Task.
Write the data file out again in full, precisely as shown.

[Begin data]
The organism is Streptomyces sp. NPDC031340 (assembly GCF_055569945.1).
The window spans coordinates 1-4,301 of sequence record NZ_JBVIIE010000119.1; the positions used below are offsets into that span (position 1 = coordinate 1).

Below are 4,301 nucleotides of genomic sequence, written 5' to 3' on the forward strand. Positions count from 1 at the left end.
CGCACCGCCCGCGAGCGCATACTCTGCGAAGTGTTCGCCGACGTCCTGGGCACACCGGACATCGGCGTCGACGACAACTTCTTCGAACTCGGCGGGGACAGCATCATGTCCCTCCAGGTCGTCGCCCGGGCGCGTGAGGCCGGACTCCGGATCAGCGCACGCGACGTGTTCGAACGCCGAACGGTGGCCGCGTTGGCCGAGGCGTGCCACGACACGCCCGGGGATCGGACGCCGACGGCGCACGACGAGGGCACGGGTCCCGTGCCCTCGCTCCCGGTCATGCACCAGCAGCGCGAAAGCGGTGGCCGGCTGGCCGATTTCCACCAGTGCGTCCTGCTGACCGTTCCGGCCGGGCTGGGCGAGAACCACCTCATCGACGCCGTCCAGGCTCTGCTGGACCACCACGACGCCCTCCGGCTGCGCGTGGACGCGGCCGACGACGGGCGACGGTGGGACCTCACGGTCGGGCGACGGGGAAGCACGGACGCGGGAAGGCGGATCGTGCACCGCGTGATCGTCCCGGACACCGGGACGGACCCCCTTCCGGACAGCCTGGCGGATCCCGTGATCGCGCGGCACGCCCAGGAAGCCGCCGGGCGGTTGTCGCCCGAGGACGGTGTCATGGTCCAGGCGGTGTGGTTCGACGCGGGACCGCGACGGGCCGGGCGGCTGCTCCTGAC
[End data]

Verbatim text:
The organism is Streptomyces sp. NPDC031340 (assembly GCF_055569945.1).
The window spans coordinates 1-4,301 of sequence record NZ_JBVIIE010000119.1; the positions used below are offsets into that span (position 1 = coordinate 1).

Below are 4,301 nucleotides of genomic sequence, written 5' to 3' on the forward strand. Positions count from 1 at the left end.
CGCACCGCCCGCGAGCGCATACTCTGCGAAGTGTTCGCCGACGTCCTGGGCACACCGGACATCGGCGTCGACGACAACTTCTTCGAACTCGGCGGGGACAGCATCATGTCCCTCCAGGTCGTCGCCCGGGCGCGTGAGGCCGGACTCCGGATCAGCGCACGCGACGTGTTCGAACGCCGAACGGTGGCCGCGTTGGCCGAGGCGTGCCACGACACGCCCGGGGATCGGACGCCGACGGCGCACGACGAGGGCACGGGTCCCGTGCCCTCGCTCCCGGTCATGCACCAGCAGCGCGAAAGCGGTGGCCGGCTGGCCGATTTCCACCAGTGCGTCCTGCTGACCGTTCCGGCCGGGCTGGGCGAGAACCACCTCATCGACGCCGTCCAGGCTCTGCTGGACCACCACGACGCCCTCCGGCTGCGCGTGGACGCGGCCGACGACGGGCGACGGTGGGACCTCACGGTCGGGCGACGGGGAAGCACGGACGCGGGAAGGCGGATCGTGCACCGCGTGATCGTCCCGGACACCGGGACGGACCCCCTTCCGGACAGCCTGGCGGATCCCGTGATCGCGCGGCACGCCCAGGAAGCCGCCGGGCGGTTGTCGCCCGAGGACGGTGTCATGGTCCAGGCGGTGTGGTTCGACGCGGGACCGCGACGGGCCGGGCGGCTGCTCCTGAC